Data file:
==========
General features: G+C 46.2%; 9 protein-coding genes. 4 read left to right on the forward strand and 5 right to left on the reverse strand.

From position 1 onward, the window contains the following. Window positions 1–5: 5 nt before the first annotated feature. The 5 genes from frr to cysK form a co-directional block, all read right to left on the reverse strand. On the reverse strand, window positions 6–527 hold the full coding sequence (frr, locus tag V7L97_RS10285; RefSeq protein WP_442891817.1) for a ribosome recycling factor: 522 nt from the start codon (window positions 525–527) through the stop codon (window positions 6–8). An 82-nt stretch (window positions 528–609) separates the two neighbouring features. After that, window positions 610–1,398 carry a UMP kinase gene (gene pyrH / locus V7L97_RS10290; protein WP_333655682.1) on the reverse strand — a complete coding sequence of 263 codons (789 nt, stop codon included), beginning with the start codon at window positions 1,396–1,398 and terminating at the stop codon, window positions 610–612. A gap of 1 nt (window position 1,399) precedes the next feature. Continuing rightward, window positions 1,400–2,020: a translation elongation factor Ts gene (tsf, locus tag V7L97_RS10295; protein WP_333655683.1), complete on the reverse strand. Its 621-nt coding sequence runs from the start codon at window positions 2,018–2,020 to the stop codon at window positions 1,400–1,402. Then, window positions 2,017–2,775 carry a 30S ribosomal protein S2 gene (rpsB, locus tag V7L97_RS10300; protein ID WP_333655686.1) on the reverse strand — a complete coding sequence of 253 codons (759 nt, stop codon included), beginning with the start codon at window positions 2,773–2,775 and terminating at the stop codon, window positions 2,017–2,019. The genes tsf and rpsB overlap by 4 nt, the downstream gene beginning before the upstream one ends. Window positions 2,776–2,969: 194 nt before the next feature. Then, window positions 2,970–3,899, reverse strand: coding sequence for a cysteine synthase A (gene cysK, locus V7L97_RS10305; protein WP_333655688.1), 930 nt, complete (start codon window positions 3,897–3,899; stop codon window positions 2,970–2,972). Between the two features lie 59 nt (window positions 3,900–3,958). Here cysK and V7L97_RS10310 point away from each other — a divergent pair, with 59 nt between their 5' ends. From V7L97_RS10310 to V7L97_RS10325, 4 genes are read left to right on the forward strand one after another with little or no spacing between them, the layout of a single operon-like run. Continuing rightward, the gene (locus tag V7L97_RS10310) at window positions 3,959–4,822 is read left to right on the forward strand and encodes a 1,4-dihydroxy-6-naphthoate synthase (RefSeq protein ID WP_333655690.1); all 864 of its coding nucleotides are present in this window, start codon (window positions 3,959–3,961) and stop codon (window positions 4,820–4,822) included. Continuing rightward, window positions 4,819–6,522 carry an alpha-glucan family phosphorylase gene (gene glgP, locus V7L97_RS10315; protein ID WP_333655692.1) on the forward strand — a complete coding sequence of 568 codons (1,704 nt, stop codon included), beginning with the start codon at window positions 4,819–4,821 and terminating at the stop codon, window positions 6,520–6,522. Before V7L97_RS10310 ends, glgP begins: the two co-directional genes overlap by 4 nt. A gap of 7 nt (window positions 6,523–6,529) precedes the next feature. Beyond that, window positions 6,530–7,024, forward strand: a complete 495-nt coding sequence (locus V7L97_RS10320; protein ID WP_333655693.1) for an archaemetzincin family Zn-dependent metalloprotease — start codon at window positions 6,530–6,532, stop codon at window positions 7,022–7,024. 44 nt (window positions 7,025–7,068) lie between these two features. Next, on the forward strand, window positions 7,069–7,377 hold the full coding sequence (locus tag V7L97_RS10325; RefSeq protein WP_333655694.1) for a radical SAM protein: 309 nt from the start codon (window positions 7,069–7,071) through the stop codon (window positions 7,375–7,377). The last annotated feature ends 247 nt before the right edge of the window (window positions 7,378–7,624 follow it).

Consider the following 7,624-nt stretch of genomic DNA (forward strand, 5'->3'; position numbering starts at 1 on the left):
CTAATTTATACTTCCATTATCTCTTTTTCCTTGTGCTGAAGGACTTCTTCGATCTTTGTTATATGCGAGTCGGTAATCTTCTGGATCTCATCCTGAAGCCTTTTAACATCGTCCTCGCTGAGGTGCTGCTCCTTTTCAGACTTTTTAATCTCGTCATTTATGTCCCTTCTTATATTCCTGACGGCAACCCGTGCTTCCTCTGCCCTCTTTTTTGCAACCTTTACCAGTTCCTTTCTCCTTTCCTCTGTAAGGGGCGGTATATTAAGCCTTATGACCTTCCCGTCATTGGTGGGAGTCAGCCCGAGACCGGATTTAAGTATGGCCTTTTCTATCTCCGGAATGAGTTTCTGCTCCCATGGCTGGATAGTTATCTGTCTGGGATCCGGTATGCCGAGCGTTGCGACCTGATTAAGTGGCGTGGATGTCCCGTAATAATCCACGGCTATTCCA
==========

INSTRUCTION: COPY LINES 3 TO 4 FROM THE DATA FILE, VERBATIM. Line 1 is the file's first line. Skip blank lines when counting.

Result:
Consider the following 7,624-nt stretch of genomic DNA (forward strand, 5'->3'; position numbering starts at 1 on the left):
CTAATTTATACTTCCATTATCTCTTTTTCCTTGTGCTGAAGGACTTCTTCGATCTTTGTTATATGCGAGTCGGTAATCTTCTGGATCTCATCCTGAAGCCTTTTAACATCGTCCTCGCTGAGGTGCTGCTCCTTTTCAGACTTTTTAATCTCGTCATTTATGTCCCTTCTTATATTCCTGACGGCAACCCGTGCTTCCTCTGCCCTCTTTTTTGCAACCTTTACCAGTTCCTTTCTCCTTTCCTCTGTAAGGGGCGGTATATTAAGCCTTATGACCTTCCCGTCATTGGTGGGAGTCAGCCCGAGACCGGATTTAAGTATGGCCTTTTCTATCTCCGGAATGAGTTTCTGCTCCCATGGCTGGATAGTTATCTGTCTGGGATCCGGTATGCCGAGCGTTGCGACCTGATTAAGTGGCGTGGATGTCCCGTAATAATCCACGGCTATTCCA